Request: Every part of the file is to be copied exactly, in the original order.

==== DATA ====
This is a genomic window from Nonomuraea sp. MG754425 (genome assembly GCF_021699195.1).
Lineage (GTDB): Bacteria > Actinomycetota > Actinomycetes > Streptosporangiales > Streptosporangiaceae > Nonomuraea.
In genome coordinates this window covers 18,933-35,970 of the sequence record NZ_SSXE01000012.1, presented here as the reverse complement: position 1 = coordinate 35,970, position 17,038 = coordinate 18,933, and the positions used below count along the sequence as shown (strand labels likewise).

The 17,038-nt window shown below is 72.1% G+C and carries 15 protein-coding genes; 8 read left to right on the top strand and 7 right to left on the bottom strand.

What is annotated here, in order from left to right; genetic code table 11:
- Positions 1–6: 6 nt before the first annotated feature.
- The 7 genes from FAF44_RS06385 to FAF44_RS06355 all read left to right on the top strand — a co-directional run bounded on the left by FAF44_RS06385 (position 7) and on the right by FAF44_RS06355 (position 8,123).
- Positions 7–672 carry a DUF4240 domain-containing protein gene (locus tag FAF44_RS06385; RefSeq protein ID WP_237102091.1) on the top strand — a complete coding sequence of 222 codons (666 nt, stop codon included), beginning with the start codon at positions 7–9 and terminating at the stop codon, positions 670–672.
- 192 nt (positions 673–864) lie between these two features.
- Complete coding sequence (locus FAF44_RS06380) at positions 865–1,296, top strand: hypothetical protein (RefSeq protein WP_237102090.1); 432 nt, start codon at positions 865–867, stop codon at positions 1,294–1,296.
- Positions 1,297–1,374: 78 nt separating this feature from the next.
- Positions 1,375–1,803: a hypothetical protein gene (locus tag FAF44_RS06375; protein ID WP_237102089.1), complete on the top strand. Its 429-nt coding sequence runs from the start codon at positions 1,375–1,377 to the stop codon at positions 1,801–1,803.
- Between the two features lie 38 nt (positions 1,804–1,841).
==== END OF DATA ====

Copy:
This is a genomic window from Nonomuraea sp. MG754425 (genome assembly GCF_021699195.1).
Lineage (GTDB): Bacteria > Actinomycetota > Actinomycetes > Streptosporangiales > Streptosporangiaceae > Nonomuraea.
In genome coordinates this window covers 18,933-35,970 of the sequence record NZ_SSXE01000012.1, presented here as the reverse complement: position 1 = coordinate 35,970, position 17,038 = coordinate 18,933, and the positions used below count along the sequence as shown (strand labels likewise).

The 17,038-nt window shown below is 72.1% G+C and carries 15 protein-coding genes; 8 read left to right on the top strand and 7 right to left on the bottom strand.

What is annotated here, in order from left to right; genetic code table 11:
- Positions 1–6: 6 nt before the first annotated feature.
- The 7 genes from FAF44_RS06385 to FAF44_RS06355 all read left to right on the top strand — a co-directional run bounded on the left by FAF44_RS06385 (position 7) and on the right by FAF44_RS06355 (position 8,123).
- Positions 7–672 carry a DUF4240 domain-containing protein gene (locus tag FAF44_RS06385; RefSeq protein ID WP_237102091.1) on the top strand — a complete coding sequence of 222 codons (666 nt, stop codon included), beginning with the start codon at positions 7–9 and terminating at the stop codon, positions 670–672.
- 192 nt (positions 673–864) lie between these two features.
- Complete coding sequence (locus FAF44_RS06380) at positions 865–1,296, top strand: hypothetical protein (RefSeq protein WP_237102090.1); 432 nt, start codon at positions 865–867, stop codon at positions 1,294–1,296.
- Positions 1,297–1,374: 78 nt separating this feature from the next.
- Positions 1,375–1,803: a hypothetical protein gene (locus tag FAF44_RS06375; protein ID WP_237102089.1), complete on the top strand. Its 429-nt coding sequence runs from the start codon at positions 1,375–1,377 to the stop codon at positions 1,801–1,803.
- Between the two features lie 38 nt (positions 1,804–1,841).